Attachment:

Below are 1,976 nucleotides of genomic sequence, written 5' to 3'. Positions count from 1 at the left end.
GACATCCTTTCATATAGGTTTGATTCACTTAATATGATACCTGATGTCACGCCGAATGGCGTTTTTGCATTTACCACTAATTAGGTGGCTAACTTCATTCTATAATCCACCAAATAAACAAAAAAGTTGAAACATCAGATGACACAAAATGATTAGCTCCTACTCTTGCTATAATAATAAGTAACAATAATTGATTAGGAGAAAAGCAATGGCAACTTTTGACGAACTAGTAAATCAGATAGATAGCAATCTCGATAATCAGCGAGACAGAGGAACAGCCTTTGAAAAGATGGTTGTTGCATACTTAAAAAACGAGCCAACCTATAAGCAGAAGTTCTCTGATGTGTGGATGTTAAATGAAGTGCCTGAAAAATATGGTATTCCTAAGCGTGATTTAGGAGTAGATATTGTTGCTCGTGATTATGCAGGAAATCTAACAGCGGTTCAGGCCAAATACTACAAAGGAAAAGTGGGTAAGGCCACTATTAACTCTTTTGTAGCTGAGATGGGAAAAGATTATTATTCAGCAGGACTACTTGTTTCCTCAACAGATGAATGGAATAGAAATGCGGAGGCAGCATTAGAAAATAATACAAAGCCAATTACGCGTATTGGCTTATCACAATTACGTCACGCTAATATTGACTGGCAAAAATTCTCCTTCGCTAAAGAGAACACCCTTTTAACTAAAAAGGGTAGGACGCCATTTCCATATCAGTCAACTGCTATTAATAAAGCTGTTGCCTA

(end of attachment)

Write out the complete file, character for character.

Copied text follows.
Below are 1,976 nucleotides of genomic sequence, written 5' to 3'. Positions count from 1 at the left end.
GACATCCTTTCATATAGGTTTGATTCACTTAATATGATACCTGATGTCACGCCGAATGGCGTTTTTGCATTTACCACTAATTAGGTGGCTAACTTCATTCTATAATCCACCAAATAAACAAAAAAGTTGAAACATCAGATGACACAAAATGATTAGCTCCTACTCTTGCTATAATAATAAGTAACAATAATTGATTAGGAGAAAAGCAATGGCAACTTTTGACGAACTAGTAAATCAGATAGATAGCAATCTCGATAATCAGCGAGACAGAGGAACAGCCTTTGAAAAGATGGTTGTTGCATACTTAAAAAACGAGCCAACCTATAAGCAGAAGTTCTCTGATGTGTGGATGTTAAATGAAGTGCCTGAAAAATATGGTATTCCTAAGCGTGATTTAGGAGTAGATATTGTTGCTCGTGATTATGCAGGAAATCTAACAGCGGTTCAGGCCAAATACTACAAAGGAAAAGTGGGTAAGGCCACTATTAACTCTTTTGTAGCTGAGATGGGAAAAGATTATTATTCAGCAGGACTACTTGTTTCCTCAACAGATGAATGGAATAGAAATGCGGAGGCAGCATTAGAAAATAATACAAAGCCAATTACGCGTATTGGCTTATCACAATTACGTCACGCTAATATTGACTGGCAAAAATTCTCCTTCGCTAAAGAGAACACCCTTTTAACTAAAAAGGGTAGGACGCCATTTCCATATCAGTCAACTGCTATTAATAAAGCTGTTGCCTA